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How to Prevent Identity Theft

The LASD is urging residents to protect themselves from identity theft with these tips.

Identity theft is one of the fastest-growing types of fraud in the nation. The L.A. District Attorney says that thousands of people in L.A. County are victims of identity theft each year. The Los Angeles Sheriff's Department has released these tips on how you can protect yourself from identity theft:

  • Identity theft starts with the misuse of your personal identifying information such as your name, Social Security number, credit card numbers, or other financial account information.
  • Check your credit report from each of the three major credit bureaus every year. 
  • Open your credit card bills and bank statements right away. Review your statements and close unused accounts. Be aware if bills don’t arrive on time. It may mean that someone has changed contact information to hide fraudulent charges. 
  • Don’t carry your Social Security card or PIN numbers in your purse or wallet because of what can happen if they fall into the wrong hands. 
  • Avoid giving any personal information over the phone, mail, or Internet unless you know who you are dealing with. Give it to them in person instead. 
  • Criminals pretend they are collecting money for victims of a natural disaster. Sometimes they claim to be police officers and ask for donations. 
  • Elderly people are frequently targeted in money scams. Keep a helpful eye for elderly family members and vulnerable neighbors. 
  • Make sure that you disconnect your laptop from a broadband or a shared connection when you are not using it. 
  • Avoid offers and pop-ups that sound too good to be true. They want you to enter your information so they can access all of your personal information. 
  • Remove your name from mailing lists for pre-approved credit offers. Pre-approved credit card offers are a target for identity thieves who steal your mail. Have your name removed from credit bureau marketing lists. Call toll-free 888-5OPTOUT (888-567-8688).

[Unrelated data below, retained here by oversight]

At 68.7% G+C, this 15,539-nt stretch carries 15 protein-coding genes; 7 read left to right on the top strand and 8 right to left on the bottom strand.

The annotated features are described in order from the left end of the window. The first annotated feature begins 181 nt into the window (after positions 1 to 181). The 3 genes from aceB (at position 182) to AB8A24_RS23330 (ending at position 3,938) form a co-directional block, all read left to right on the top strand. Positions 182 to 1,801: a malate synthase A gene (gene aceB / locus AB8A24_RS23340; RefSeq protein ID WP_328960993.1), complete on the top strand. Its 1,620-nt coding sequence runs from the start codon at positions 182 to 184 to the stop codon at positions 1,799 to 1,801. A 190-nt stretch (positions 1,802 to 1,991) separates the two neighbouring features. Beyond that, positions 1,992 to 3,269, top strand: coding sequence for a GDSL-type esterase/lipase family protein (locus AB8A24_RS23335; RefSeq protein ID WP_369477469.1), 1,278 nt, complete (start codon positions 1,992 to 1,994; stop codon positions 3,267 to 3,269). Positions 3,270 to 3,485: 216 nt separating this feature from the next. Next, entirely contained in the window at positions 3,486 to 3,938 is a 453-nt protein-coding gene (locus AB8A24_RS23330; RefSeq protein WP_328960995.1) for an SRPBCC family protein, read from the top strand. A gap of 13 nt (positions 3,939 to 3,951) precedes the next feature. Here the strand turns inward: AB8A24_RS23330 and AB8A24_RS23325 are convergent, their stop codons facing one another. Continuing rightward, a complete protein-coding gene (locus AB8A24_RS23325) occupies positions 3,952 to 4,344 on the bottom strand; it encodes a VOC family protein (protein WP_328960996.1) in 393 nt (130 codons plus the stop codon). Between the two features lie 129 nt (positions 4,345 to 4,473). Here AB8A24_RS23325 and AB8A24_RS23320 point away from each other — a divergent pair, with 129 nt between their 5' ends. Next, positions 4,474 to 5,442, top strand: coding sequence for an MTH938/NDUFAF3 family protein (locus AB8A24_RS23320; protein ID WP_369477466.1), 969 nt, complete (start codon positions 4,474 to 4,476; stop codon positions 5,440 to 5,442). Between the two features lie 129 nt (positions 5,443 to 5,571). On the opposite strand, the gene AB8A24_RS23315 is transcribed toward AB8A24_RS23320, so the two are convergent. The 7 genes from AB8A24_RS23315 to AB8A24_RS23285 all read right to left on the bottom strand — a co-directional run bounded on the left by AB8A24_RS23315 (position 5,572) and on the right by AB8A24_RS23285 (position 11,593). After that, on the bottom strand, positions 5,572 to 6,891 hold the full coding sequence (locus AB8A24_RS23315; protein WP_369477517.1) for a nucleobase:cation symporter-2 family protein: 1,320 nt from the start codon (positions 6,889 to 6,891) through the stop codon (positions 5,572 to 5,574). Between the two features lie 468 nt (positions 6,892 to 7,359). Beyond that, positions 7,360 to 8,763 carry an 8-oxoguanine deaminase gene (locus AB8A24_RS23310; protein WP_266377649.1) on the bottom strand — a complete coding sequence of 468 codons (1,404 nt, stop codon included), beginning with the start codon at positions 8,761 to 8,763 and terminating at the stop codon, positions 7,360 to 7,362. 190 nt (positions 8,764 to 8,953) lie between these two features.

• Only enter personal information on secure Web pages that encrypt your data in transit. You can often tell if a page is secure if "https" is in URL or if there is a padlock icon on the browser window.
  • If you’re going to use a mail box, do so during or close to the posted pick up hours. Better yet, drop your mail off at your local post office. Retrieve mail promptly and discontinue delivery while out of town.
Peggy Casmer June 15, 2011 at 04:33 PM
One place people should start with is FACEBOOK - don't list your complete Birth Date... it is one step closer to having all your personal information!
Brian June 16, 2011 at 10:31 PM
Also - If you run a wireless router at home or office make SURE it is running in 'secure' mode; otherwise anyone driving by can log into your home / office network an sniff around / hack into those computers. Make sure you run your computer in a 'user' account (not 'administrator') which makes it more difficult for hackers to penetrate into your operating system - either on the 'net' or through the wireless network at home / office. If your computer boots up to a desktop with no choice of accounts to log into, you are then probably running the computer as an administrator which is a security compromise. Run a good antivirus AND a good spyware program. A good FREE antivirus is Avira. A good FREE antispyware program is: "'Spybot Search & Destroy." Finally: NEVER, never, never EVER store passwords, bank account numbers, User names or any personal data on your computer that could be damaging to you if compromised.
Brian June 16, 2011 at 10:44 PM
If you have a Chase bank account / credit or debit card, keep in mind that these debit / credit cards utilize a tiny wireless radio frequency chip tranceiver in the card. Turn your card over, if it says 'blink' on the back, the chip is in the card and can be easily skimmed by someone with a modified POS tranceiver. (Why Chase implemented this, I have no idea.) You can make purchases by placing the card near the POS terminal and the terminal transmitts to the card and the card reports back the account information to complete sales transaction. Be aware if someone bumps up against you or you purse or backside where a wallet is stored; it is possible someone could be attempting to skim the card's information. BofA and Citibank don't seem to have these RF chips in their cards. You can request a new card from Chase without the 'blink' chip tranceiver.

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